Moreover, his main claim is not about ideologies, as he only writes that the study of Roman law should not be made to serve any ideology. One is nevertheless left wondering how Roman law could fulfil such a role. For even if one accepts that studying Roman law makes one a better lawyer, that does not in itself grant Roman law a place in the legal curriculum. In the following paragraphs, a possible answer will be outlined with the help of the concept of identity. In many countries, even the emergence of national legal systems took place with constant reference to Roman law cf.
Thus, in many countries, Roman law can be regarded as a symbol of both national and European identity. But does that make it relevant for legal education? It may have been the case in certain periods and in certain countries, yet even if such is true, it may still be more reasonable to dedicate just one chapter in the Legal History syllabus to it, as it happens in several countries today.
Such an identity would explain why some Romanists interpreted the sources as they did, and it could also be used to argue for maintaining Roman law as part of the curriculum.
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For if we regard our own legal system as continuous with that of the Romans, then it makes sense, on the one hand, to assume that they, too, needed legal specialists, and to have, on the other hand, a subject in the curriculum devoted entirely to the study of their legal system.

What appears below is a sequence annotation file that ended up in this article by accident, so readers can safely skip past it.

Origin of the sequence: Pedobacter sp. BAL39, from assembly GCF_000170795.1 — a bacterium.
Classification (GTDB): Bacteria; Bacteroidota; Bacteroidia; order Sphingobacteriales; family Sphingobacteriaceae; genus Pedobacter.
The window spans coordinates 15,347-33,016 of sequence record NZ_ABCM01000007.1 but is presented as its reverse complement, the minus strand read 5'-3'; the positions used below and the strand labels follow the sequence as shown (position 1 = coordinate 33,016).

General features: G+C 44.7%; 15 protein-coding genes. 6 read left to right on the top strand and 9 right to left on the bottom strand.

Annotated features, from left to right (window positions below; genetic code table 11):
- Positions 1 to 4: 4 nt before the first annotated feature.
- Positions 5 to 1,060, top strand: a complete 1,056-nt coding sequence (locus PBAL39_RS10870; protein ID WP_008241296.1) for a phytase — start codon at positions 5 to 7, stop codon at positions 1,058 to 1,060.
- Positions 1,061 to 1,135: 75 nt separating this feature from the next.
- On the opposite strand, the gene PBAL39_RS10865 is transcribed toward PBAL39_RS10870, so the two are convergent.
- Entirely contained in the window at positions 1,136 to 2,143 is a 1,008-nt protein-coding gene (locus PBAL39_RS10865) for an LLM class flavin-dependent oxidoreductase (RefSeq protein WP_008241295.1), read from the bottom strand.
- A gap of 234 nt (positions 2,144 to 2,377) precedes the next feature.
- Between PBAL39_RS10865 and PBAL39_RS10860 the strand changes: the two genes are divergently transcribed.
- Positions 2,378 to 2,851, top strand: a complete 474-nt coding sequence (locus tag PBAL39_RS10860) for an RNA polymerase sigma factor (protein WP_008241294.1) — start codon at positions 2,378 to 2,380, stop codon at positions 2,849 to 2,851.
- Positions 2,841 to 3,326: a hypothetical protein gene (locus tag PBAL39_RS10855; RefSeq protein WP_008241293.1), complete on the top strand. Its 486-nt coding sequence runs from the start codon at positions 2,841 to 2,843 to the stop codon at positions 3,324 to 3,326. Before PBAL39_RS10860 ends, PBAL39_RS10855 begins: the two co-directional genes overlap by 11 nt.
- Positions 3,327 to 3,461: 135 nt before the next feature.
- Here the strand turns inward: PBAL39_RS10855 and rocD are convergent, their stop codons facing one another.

Here then, the concept of cultural or national identities may help to show, this time from a normative perspective, why Roman law is more suitable to do the job than other possible candidates. While there are several ways in which legal skills can be taught, and many others that can be used to develop professional identity see, e. European identity. Objections maybe raised, of course, that using Roman law to instil any specific identity can be a dangerous enterprise. Given that we look at it from a distance, as something that is both ours and not, we are more likely to think critically about it than about our current legal systems, even from the perspective of natural law, if only we can resist the temptation to idealise the object of our study cf.